Starting from the one-way group action framework of Brassard and Yung (Crypto

'90), we revisit building cryptography based on group actions. Several previous

candidates for one-way group actions no longer stand, due to progress both on

classical algorithms (e.g., graph isomorphism) and quantum algorithms (e.g.,

discrete logarithm).

We propose the general linear group action on tensors as a new candidate to

build cryptography based on group actions. Recent works

(Futorny--Grochow--Sergeichuk, Lin. Alg. Appl., 2019) suggest that the

underlying algorithmic problem, the tensor isomorphism problem, is the hardest

one among several isomorphism testing problems arising from areas including

coding theory, computational group theory, and multivariate cryptography. We

present evidence to justify the viability of this proposal from comprehensive

study of the state-of-art heuristic algorithms, theoretical algorithms, and

hardness results, as well as quantum algorithms.

We then introduce a new notion called pseudorandom group actions to further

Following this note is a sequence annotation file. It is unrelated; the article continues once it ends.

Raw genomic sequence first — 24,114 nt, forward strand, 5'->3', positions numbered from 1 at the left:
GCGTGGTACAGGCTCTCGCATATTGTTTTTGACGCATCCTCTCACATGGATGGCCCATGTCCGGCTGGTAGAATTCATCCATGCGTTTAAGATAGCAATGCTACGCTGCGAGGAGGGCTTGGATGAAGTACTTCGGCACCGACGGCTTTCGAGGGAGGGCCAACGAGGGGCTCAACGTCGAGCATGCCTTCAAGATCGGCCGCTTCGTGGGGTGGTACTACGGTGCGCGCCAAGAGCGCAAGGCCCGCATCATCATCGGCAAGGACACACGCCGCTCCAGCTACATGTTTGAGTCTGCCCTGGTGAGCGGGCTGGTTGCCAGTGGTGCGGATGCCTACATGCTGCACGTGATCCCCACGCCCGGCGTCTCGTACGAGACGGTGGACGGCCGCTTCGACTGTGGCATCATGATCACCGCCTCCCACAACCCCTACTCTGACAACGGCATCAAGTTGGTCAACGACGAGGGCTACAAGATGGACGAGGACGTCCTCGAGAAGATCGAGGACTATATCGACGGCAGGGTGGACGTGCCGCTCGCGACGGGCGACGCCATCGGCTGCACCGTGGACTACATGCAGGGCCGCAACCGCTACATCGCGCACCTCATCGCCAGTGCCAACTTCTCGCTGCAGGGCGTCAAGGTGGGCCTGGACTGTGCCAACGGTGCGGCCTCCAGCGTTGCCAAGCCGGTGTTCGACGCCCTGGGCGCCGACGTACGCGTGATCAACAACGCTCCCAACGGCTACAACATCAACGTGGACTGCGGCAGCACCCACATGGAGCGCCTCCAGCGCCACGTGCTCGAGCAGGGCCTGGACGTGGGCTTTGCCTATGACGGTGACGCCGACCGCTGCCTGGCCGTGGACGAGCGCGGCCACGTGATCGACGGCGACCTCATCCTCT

develop group-action based cryptography. Briefly speaking, given a group $G$

acting on a set $S$, we assume that it is hard to distinguish two distributions

of $(s, t)$ either uniformly chosen from $S\times S$, or where $s$ is randomly

chosen from $S$ and $t$ is the result of applying a random group action of

$g\in G$ on $s$. This subsumes the classical decisional Diffie-Hellman

assumption when specialized to a particular group action. We carefully analyze

various attack strategies that support the general linear group action on

tensors as a candidate for this assumption.

Finally, we establish the quantum security of several cryptographic

primitives based on the one-way group action assumption and the pseudorandom

group action assumption.